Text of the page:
23 October 2015

In the first judgment on the issue of risk of danger to life or ill-treatment in the context of the Syrian conflict, the European Court of Human Rights unanimously found that the forced return of the three asylum applicants to Syria would violate their right to life (Article 2) and lead to a real risk of torture or inhuman and degrading treatment (Article 3) under the European Convention on Human Rights (ECHR).

The case related to two Syrian nationals and a stateless Palestinian from Syria who were arrested in 2014 for administrative offences of breaching immigration rules and working without a permit. They claimed asylum stating that they feared for their lives in Syria and providing information on the ongoing conflict. A Russian court ordered their expulsion to Syria, and their detention, pending deportation. Their appeal was rejected, but an interim measure from the ECtHR prevented their deportation until it had considered the matter.

The Court noted that this was its first judgment on this issue, partly due to the fact that most European countries did not carry out forced returns to Syria, which were suspended in practice for all Syrian nationals, with most asylum applicants receiving positive decisions. In view of international reports and individual information presented by the applicants relating to the risk they would face if they returned, their allegations that expulsion to Syria would breach Articles 2 and 3 ECHR were well-founded. It found the approach of the Russian courts ‘particularly regretful’ as it had failed to adequately assess the risk of ill-treatment in Syria, focusing instead on establishing that the applicants’ presence in Russia was illegal.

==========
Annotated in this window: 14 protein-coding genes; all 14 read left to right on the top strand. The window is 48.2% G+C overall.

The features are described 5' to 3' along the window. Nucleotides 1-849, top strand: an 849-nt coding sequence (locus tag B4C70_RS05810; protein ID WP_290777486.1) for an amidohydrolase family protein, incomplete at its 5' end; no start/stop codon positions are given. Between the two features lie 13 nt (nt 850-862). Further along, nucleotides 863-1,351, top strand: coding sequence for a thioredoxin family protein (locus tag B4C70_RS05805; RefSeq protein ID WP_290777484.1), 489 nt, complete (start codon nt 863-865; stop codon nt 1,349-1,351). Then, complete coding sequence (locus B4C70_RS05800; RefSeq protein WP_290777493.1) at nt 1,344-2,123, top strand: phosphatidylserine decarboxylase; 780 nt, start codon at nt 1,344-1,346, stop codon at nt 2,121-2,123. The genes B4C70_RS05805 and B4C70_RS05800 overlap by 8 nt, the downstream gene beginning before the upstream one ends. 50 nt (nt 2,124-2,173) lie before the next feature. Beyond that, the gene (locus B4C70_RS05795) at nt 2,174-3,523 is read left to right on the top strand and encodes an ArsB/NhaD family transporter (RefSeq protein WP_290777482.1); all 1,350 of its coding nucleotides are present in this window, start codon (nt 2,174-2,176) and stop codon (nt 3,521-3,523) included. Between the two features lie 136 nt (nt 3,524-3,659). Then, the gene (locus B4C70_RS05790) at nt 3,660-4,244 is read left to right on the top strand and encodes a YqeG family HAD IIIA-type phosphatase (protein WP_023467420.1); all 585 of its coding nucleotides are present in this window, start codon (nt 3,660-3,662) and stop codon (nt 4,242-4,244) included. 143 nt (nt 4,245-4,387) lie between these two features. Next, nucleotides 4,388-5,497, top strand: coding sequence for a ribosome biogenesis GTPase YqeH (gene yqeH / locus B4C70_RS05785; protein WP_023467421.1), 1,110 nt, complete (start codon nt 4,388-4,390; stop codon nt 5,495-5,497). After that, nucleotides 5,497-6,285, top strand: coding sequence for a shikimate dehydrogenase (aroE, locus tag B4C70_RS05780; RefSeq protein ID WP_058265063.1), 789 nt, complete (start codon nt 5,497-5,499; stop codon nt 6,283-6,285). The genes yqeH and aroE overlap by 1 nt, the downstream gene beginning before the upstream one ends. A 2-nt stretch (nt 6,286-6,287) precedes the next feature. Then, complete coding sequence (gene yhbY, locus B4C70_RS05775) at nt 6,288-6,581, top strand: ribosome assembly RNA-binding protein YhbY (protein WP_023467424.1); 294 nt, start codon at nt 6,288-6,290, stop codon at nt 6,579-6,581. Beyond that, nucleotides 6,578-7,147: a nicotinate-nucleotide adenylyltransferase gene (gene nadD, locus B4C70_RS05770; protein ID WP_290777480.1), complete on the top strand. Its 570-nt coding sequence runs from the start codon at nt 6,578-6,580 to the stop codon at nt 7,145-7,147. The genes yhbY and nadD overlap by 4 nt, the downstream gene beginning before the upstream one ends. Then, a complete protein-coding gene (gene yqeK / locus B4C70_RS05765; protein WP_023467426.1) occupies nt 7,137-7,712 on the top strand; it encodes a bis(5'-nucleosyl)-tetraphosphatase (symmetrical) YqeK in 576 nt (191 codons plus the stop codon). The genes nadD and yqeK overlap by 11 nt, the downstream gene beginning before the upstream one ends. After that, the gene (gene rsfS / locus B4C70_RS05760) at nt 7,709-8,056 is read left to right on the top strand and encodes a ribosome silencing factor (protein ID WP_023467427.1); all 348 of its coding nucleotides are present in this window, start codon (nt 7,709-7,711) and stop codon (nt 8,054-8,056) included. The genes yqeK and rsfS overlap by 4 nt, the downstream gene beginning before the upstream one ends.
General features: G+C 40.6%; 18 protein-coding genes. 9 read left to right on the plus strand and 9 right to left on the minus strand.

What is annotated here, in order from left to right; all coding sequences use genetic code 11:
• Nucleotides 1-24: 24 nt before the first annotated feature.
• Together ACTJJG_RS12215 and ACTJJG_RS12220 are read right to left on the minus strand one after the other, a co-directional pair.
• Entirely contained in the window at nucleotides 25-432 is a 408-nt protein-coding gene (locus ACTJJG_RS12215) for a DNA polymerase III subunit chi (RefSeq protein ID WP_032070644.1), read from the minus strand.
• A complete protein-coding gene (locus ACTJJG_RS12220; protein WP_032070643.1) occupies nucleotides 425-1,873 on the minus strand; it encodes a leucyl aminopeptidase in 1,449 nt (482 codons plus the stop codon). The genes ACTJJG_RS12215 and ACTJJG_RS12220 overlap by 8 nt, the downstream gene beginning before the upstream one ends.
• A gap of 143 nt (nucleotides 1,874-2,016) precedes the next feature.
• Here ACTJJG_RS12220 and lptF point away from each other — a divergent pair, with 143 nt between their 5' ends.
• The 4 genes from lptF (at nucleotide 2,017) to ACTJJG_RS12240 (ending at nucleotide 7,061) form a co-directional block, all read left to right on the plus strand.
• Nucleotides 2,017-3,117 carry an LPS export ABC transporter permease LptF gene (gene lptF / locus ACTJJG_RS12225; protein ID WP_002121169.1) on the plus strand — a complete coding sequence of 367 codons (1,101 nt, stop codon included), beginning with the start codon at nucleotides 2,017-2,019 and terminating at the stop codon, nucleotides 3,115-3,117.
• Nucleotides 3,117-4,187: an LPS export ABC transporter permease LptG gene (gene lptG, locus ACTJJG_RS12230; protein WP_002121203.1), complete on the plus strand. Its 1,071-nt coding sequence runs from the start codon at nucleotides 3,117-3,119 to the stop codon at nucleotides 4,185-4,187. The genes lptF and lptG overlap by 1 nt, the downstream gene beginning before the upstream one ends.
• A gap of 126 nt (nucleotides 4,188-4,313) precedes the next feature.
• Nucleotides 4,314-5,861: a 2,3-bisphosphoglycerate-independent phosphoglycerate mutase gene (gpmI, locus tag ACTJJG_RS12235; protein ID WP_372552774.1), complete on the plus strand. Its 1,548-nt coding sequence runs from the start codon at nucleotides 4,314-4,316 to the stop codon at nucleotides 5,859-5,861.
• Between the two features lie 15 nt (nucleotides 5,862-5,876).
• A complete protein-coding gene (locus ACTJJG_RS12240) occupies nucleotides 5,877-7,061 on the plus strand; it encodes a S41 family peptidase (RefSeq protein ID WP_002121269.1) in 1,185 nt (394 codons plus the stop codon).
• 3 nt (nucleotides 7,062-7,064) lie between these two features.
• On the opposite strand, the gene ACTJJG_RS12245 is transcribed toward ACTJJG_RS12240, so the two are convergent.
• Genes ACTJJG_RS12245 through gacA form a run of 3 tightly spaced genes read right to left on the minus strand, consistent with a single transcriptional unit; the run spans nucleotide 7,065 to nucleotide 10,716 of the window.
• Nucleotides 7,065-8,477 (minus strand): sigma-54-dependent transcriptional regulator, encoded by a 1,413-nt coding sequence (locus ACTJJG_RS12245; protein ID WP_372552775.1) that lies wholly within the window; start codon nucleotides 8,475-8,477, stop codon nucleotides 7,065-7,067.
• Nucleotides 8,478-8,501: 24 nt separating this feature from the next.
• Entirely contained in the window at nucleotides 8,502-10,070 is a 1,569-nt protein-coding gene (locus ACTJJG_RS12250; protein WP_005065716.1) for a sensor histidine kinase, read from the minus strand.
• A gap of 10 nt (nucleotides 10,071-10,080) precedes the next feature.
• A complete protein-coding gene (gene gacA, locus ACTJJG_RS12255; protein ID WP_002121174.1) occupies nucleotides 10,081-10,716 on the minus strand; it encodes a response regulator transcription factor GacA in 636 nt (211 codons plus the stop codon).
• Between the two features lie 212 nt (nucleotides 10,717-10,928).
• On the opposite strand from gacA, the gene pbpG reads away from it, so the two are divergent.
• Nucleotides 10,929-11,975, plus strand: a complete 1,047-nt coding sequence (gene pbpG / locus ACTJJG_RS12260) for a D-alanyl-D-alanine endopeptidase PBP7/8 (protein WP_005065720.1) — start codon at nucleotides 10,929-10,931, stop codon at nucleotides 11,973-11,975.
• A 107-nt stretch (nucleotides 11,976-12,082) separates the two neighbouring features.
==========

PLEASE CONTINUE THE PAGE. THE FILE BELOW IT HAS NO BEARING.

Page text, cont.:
The Court also found a violation of their right to liberty under Article 5 ECHR, considering that their detention became unlawful from May 2014 when no real action had or could be taken to carry out their deportation, also finding that there was no procedure by which they could challenge the lawfulness of their detention in national law. The Court ordered the immediate release of the applicants from detention, who had been unlawfully detained for almost 18 months.

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This article appeared in the ECRE Weekly Bulletin of 23 October 2015. You can subscribe to the Weekly Bulletin here.